The Trump White House and GOP leaders have zeroed in on one main justification for releasing the controversial Devin Nunes memo: It's all about transparency. "I've always believed in the public's right to know," Vice President Pence said Thursday. “We have said all along, from day one, that we want full transparency in this process,” White House press secretary Sarah Huckabee Sanders told CNN Wednesday.
White House Chief of Staff John F. Kelly leaned into it even harder Wednesday on Fox News Radio: “Frankly, in every other case that I can remember in my lifetime where a president was in some kind of trouble, the president, the White House attempted to not release things. This president has said from the beginning . . . 'I want everything out. I want this thing, I want the American people to know the truth.'”
President Trump is just trying to be forthcoming, you see. He wants to get it all out there! Except he clearly doesn't.
There are two gaping holes in this argument: The first is that the White House has shunned transparency in plenty of ways previous administrations haven't, and the second is that its line for transparency in this case is completely arbitrary — and completely self-serving.
People can feel how they will about the memo, which was released by the House Intelligence Committee Friday afternoon. But the argument that the release was driven primarily by a desire for transparency is a pretty laughable one. The fact is that the White House and GOP leader approved the release of a memo based upon classified information that just so happens to serve their purposes — it reportedly calls into question the FBI's case for surveilling a former Trump adviser — and they have been conspicuously unwilling to release other documents that don't.
Perhaps the White House's biggest anti-transparency move has been withholding President Trump's tax returns, breaking with a practice followed by every president since Jimmy Carter. Trump initially said during the 2016 campaign that he would do so, only to reverse course and claim that his electoral victory was proof that people didn't actually care to see them. (Never mind that a Washington Post-ABC News poll last month showed that 74 percent of all Americans, and even 49 percent of Trump supporters, say they want to see the returns.)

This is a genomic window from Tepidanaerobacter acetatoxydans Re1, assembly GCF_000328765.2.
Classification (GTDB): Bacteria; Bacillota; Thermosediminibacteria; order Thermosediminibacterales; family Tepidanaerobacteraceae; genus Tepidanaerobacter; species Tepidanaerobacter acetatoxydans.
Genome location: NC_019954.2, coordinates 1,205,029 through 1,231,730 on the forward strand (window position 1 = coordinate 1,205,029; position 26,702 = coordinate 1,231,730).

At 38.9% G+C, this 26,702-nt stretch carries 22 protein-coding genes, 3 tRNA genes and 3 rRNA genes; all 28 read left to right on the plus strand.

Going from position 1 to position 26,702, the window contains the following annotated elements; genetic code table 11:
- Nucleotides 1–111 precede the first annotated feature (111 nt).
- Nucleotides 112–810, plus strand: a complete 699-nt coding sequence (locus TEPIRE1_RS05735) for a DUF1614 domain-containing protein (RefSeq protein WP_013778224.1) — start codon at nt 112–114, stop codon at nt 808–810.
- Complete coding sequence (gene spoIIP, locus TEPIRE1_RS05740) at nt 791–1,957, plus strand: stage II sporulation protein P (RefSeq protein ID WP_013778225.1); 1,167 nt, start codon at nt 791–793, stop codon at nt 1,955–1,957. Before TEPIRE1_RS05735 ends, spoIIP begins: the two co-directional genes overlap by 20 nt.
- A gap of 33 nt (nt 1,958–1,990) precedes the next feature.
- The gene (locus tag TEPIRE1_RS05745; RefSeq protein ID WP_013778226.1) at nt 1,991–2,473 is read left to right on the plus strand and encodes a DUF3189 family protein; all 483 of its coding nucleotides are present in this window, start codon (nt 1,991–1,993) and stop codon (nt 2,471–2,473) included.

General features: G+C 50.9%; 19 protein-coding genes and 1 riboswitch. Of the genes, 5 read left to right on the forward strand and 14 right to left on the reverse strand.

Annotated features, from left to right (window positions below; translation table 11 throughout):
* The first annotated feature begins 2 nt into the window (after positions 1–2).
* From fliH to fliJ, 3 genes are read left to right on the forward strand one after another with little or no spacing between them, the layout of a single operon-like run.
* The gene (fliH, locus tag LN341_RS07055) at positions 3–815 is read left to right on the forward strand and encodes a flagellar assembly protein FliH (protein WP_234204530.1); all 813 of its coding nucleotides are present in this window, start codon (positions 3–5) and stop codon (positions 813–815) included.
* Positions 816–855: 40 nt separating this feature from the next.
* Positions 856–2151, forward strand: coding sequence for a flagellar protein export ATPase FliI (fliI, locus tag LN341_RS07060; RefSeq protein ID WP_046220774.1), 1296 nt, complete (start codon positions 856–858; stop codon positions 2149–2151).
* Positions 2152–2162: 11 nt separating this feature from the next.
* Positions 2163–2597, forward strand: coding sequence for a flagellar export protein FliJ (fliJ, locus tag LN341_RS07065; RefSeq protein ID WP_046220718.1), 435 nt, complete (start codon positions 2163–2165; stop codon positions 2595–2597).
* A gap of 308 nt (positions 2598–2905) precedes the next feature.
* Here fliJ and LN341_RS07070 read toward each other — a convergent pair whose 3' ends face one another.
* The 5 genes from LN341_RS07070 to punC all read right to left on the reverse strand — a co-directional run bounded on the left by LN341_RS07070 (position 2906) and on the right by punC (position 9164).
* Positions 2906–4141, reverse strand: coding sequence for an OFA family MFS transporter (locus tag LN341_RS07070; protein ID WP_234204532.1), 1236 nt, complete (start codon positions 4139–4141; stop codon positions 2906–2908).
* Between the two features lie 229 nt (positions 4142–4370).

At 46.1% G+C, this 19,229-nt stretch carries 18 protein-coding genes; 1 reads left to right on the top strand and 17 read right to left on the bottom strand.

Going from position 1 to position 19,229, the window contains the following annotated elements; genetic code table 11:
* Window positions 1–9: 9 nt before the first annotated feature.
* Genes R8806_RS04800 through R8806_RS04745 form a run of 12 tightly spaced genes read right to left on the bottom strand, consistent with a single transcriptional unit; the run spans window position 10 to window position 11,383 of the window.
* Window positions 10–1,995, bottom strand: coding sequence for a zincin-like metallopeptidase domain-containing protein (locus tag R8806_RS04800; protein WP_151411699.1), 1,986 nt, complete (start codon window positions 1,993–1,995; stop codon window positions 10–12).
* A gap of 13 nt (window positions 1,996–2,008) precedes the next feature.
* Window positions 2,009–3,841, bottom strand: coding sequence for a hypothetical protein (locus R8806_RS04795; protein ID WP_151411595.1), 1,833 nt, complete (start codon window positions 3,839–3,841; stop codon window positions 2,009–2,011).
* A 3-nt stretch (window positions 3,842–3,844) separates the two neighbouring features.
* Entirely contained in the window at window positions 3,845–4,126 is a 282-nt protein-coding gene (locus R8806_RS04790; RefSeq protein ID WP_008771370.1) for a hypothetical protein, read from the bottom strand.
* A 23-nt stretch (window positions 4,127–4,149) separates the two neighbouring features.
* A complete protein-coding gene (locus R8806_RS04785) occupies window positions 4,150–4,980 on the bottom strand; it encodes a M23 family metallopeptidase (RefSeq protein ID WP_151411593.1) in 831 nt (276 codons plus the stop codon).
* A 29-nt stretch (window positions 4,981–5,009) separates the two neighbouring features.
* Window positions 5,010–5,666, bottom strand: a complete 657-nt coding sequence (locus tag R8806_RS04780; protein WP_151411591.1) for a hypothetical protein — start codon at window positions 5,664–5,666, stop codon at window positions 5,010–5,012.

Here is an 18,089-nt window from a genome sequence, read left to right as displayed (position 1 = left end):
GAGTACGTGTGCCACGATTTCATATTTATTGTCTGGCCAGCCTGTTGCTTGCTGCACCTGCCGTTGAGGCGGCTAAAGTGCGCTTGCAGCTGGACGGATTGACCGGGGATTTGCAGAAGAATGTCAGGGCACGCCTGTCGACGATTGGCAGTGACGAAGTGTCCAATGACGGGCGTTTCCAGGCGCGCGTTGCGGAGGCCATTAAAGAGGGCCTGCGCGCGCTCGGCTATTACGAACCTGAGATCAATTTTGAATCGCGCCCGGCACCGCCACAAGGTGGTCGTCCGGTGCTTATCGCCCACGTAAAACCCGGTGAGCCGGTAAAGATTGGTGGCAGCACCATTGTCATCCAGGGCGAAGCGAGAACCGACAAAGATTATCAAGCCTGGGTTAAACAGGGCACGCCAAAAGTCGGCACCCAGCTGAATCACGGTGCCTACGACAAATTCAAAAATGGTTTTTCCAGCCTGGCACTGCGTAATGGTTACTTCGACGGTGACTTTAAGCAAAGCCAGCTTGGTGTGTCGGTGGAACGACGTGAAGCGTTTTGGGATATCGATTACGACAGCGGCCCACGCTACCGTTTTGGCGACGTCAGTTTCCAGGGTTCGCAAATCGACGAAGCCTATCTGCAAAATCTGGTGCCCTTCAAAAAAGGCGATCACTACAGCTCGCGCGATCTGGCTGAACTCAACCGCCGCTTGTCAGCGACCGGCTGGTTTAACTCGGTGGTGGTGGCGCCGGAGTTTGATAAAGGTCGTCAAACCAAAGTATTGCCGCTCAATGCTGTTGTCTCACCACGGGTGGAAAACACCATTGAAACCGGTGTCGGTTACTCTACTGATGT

Here are some other anti-transparency moves of varying degrees of importance:
- The chief outside group supporting Trump's agenda, America First Policies, doesn't disclose its donors. It isn't required to, but President Barack Obama's outside group did so voluntarily.
- The Trump White House doesn't share visitor logs as the Obama White House did.
- It has violated its own lobbying ban without disclosing waivers that were given to aides working on issues on which they had previously lobbied.
- During the 2016 campaign, Trump declined to substantiate his claims of “tens of millions” of dollars donated to charity.
- Democrats have accused the Trump administration of ignoring their requests for information from agencies related to their legislative duties.
- The White House tried to block former acting attorney general Sally Yates, whom Trump fired for refusing to defend his travel ban, from testifying before Congress.
- More recently, it has sought to withhold information in both Donald Trump Jr.'s and Stephen K. Bannon's testimonies, citing attorney-client privilege and executive privilege, respectively.
- It still refuses to disclose or confirm when the president goes golfing, leaving reporters to deduce that's what he's doing.
This is a necessarily incomplete list. But it shows that the White House has hardly gone above and beyond on transparency — even in cases where it would be easy to do so.
But perhaps the biggest strike against the White House's spin here is that fact that we're only going to see the memo crafted by House Intelligence Committee Republicans. The Democrats have crafted their own memo, but the GOP-controlled committee voted not to release it. The committee could also release the FISA warrant or other documentation if it wanted to. If transparency is truly the goal, why release more than just one party's argument about the underlying facts? And for that matter, why even classify information in the first place?
The second question is facetious, but it's a key point. It's important for the government to classify certain things, of course, and every decision to disclose classified information is a cost-benefit analysis — a decision that putting the information out there will serve more of a purpose than keeping it classified.
But the White House's argument here doesn't allow for that kind of nuance. It suggests that releasing basically any information is good because it's being “transparent.” And it suggests its own cost-benefit analysis includes a heaping mound of political gain on the benefit side.